Bipolar Brainiac (AKA known as Allison Strong..her radio name) was a Stanford scholarship Volleyball player.  She lived in Los Angeles for a year, appearing in Television Commercials, TV and the occasional very small part in a movie.  She had her first manic episode in 1989 and had her mother send out tapes and resumes to Salt Lake City radio stations. She got hired right out of the psych ward! Full Time, Benefits. It wasn’t her favorite station, so she then segued into Alternative Radio during the 90’s,  where she was able to play songs about being depressed and songs about aggression and anger and all sorts of things not previously heard on the radio. It was an exciting decade.  She moved to Florida, studied Medical Transcription and did that for a while until she was felled by  a nasty depression that lasted two years. She applied for disability and got it immediately. She is a mental health advocate as a speaker and a writer. She lives with her husband and two cats, in Hollywood Florida.

You can follow Bipolar Brainiac on twitter @bipolarbrainiac

You can find her blog at:

Guest Blogger – Writing of Passage – Like a Crazy Train

The Godfather of Heavy Metal, Mr. Ozbourne himself, said it right, when he sang about “going off the rails like a crazy train”. Would almost make you wonder if he had this disorder in mind.

I’ve lived with bipolar disorder (tentatively bipolar II) for over twenty years. I’ve been diagnosed for less than 1 of those. What bipolar means to me now as opposed to what it meant all those years when I never knew it existed is completely different. For years I thought I was crazy, maybe a little insane. I felt I didn’t belong anywhere; my own family felt like strangers, adult figures seemed like aliens from another planet, and my friends, foreigners who spoke a different language. I didn’t quite fit anywhere- not at home or at school. I didn’t quite mesh with anyone- something was always a little off. I was a little off.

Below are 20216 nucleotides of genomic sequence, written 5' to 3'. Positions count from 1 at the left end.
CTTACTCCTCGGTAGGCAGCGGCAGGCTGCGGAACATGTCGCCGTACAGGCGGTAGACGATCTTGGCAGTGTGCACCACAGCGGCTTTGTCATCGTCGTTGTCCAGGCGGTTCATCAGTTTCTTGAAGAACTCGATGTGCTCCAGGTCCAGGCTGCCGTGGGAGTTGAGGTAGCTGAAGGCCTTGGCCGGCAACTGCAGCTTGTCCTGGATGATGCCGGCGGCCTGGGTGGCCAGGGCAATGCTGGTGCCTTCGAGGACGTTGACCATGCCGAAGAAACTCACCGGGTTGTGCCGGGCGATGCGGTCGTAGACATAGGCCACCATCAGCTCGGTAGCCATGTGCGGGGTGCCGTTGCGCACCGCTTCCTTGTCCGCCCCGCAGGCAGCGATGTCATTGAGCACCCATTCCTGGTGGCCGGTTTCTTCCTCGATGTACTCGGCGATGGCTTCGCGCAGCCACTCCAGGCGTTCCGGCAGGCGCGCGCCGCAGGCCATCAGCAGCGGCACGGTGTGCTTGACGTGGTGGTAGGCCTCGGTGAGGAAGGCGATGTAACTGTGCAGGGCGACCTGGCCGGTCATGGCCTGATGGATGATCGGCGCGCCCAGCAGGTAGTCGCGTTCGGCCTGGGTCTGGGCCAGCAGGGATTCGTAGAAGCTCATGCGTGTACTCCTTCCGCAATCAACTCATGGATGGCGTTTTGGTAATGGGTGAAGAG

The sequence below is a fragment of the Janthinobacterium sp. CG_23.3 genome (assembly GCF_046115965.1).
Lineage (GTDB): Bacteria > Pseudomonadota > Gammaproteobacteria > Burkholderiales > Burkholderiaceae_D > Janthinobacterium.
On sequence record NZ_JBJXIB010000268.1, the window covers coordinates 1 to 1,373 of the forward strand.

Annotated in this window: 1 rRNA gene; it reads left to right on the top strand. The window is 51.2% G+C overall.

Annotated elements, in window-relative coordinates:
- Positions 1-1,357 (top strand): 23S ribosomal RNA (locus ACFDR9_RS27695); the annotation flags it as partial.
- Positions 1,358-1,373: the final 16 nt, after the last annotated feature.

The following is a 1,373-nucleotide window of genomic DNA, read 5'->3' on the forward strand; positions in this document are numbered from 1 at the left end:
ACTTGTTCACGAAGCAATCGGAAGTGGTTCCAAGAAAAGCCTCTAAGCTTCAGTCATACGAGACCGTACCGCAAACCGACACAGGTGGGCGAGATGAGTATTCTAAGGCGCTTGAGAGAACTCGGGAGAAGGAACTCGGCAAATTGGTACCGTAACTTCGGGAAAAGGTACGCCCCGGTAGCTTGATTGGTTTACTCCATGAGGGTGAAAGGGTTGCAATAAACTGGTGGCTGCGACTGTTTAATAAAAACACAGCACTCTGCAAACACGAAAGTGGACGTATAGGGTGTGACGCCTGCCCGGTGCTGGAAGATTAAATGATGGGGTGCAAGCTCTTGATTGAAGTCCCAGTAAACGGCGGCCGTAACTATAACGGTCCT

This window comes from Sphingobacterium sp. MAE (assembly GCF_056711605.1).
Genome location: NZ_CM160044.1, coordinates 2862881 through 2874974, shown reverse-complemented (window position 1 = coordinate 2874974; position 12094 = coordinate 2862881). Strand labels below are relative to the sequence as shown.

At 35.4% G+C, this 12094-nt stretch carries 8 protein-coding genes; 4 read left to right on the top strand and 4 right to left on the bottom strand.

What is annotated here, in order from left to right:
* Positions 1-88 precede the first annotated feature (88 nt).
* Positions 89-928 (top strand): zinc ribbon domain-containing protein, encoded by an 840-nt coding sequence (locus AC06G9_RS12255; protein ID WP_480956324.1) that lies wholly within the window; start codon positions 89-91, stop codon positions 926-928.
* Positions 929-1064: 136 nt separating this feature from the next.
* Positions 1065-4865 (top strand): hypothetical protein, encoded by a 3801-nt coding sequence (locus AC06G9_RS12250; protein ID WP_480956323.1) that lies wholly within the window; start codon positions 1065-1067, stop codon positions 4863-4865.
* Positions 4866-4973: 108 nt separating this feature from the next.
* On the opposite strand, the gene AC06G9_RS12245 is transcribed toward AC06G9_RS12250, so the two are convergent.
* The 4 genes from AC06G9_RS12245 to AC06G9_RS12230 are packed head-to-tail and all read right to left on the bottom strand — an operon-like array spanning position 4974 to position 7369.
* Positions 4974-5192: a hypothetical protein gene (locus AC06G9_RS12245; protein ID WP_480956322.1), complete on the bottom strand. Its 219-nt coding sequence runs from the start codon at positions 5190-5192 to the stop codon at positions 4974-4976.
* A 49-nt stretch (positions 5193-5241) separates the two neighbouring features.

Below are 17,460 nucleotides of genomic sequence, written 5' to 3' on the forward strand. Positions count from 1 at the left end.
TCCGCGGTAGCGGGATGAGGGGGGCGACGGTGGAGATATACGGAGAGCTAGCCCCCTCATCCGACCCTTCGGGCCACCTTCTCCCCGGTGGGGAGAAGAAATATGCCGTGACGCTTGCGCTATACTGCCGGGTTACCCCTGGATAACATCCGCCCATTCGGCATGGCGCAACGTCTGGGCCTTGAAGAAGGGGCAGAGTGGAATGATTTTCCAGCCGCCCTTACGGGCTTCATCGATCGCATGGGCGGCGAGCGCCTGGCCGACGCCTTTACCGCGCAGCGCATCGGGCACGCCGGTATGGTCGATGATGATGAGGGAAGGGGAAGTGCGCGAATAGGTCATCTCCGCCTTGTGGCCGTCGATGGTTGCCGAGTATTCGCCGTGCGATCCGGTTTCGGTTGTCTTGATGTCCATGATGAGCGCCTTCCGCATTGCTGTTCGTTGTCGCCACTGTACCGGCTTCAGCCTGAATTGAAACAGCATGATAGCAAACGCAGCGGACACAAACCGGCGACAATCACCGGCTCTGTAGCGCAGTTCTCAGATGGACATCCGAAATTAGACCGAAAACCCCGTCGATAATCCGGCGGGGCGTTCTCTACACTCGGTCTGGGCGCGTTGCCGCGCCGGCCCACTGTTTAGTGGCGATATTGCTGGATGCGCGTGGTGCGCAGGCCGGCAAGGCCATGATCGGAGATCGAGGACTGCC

Who was I? Where did I belong? And what the hell was wrong me with me?

Some answers came last year when, after a complete and total breakdown that nearly landed me in the hospital, I was diagnosed with bipolar disorder. I still wasn’t sure who I was or where I belonged, in many ways I’m still not, but I do know now what is “wrong” with me. After more than 2 decades of living in what was sometimes pure hell, or always being afraid that people who learn of my “secret”, of wanting to die at times while wanting to rule the world at others, I finally know and understand why.

My earliest signs of bipolar, back when I didn’t know what the word even meant or that the condition existed, was my dramatic changes in mood, behavior, and even personality. I would go off the rails, from one extreme low or high to another, time and time again.

My lows were typical bipolar depression, with a side of teenage angst, a dash of dysfunctional family and more than a hint of verbal abuse. I was a mess, although you would never have guessed by looking at the energetic, happy, outgoing teenage shell that I inhabited. I was a cutter, hiding my wounds beneath trendy shirts and sweaters. I tried to end my life several times, explaining away the missed days of school as girl problems or a stomach bug. I was clever in not letting the world see the the angry, hurting, truly and utterly fucked up person beneath the surface of the smiling, doe eyed teenage girl.

My high phases were, again, typical bipolar highs, or mania. It was during these periods when I managed to get into, and often cause, the most trouble. I drank a lot, partied hard, dabbled in drugs, flirted with far too many and often very inappropriate boys or men, experimented with members of the same sex, got into fights, and made one bad decision after another. My family life was turmoil most days as it was, but my behavior often made things worse. I was saucy and rude, rebellious and mean. At school I managed to keep up a pleasant facade, my secret guarded well. My parents couldn’t control me. I couldn’t control me.

I often wonder how different my life would have been had I been diagnosed and treated back in my early teen years when things started to go astray. Where would I be today if it had? How would my life now be different? One can only wonder. I suffered in silence for so many years, years that I can never get back, that this disorder has robbed from me. Years spent going off the rails like a crazy train.

By and © 2015, Writing of Passage, All Rights Reserved


Writing of Passage is a Thirty-something year old. Single mom of 2. Survivor.

You can find Writing of Passage at her blog here: